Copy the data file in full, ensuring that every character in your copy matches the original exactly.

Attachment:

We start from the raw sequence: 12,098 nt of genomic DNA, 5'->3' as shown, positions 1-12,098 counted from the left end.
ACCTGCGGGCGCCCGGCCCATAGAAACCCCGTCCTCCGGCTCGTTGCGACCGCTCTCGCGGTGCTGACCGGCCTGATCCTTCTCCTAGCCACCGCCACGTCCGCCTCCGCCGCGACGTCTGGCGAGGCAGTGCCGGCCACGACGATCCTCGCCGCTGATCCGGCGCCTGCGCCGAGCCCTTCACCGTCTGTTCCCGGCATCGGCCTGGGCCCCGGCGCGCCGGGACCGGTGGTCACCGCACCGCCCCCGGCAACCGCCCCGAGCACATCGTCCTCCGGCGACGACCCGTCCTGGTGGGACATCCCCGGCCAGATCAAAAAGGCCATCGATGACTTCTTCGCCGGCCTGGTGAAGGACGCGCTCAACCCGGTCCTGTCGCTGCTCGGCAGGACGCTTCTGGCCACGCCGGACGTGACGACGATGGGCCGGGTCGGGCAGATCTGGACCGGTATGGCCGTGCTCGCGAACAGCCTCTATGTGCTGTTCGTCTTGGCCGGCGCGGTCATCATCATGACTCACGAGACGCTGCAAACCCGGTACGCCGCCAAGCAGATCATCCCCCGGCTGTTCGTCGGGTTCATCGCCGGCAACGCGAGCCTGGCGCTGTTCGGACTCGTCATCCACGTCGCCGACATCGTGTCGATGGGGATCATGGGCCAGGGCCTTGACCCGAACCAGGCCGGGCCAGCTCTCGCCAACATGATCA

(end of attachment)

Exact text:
We start from the raw sequence: 12,098 nt of genomic DNA, 5'->3' as shown, positions 1-12,098 counted from the left end.
ACCTGCGGGCGCCCGGCCCATAGAAACCCCGTCCTCCGGCTCGTTGCGACCGCTCTCGCGGTGCTGACCGGCCTGATCCTTCTCCTAGCCACCGCCACGTCCGCCTCCGCCGCGACGTCTGGCGAGGCAGTGCCGGCCACGACGATCCTCGCCGCTGATCCGGCGCCTGCGCCGAGCCCTTCACCGTCTGTTCCCGGCATCGGCCTGGGCCCCGGCGCGCCGGGACCGGTGGTCACCGCACCGCCCCCGGCAACCGCCCCGAGCACATCGTCCTCCGGCGACGACCCGTCCTGGTGGGACATCCCCGGCCAGATCAAAAAGGCCATCGATGACTTCTTCGCCGGCCTGGTGAAGGACGCGCTCAACCCGGTCCTGTCGCTGCTCGGCAGGACGCTTCTGGCCACGCCGGACGTGACGACGATGGGCCGGGTCGGGCAGATCTGGACCGGTATGGCCGTGCTCGCGAACAGCCTCTATGTGCTGTTCGTCTTGGCCGGCGCGGTCATCATCATGACTCACGAGACGCTGCAAACCCGGTACGCCGCCAAGCAGATCATCCCCCGGCTGTTCGTCGGGTTCATCGCCGGCAACGCGAGCCTGGCGCTGTTCGGACTCGTCATCCACGTCGCCGACATCGTGTCGATGGGGATCATGGGCCAGGGCCTTGACCCGAACCAGGCCGGGCCAGCTCTCGCCAACATGATCA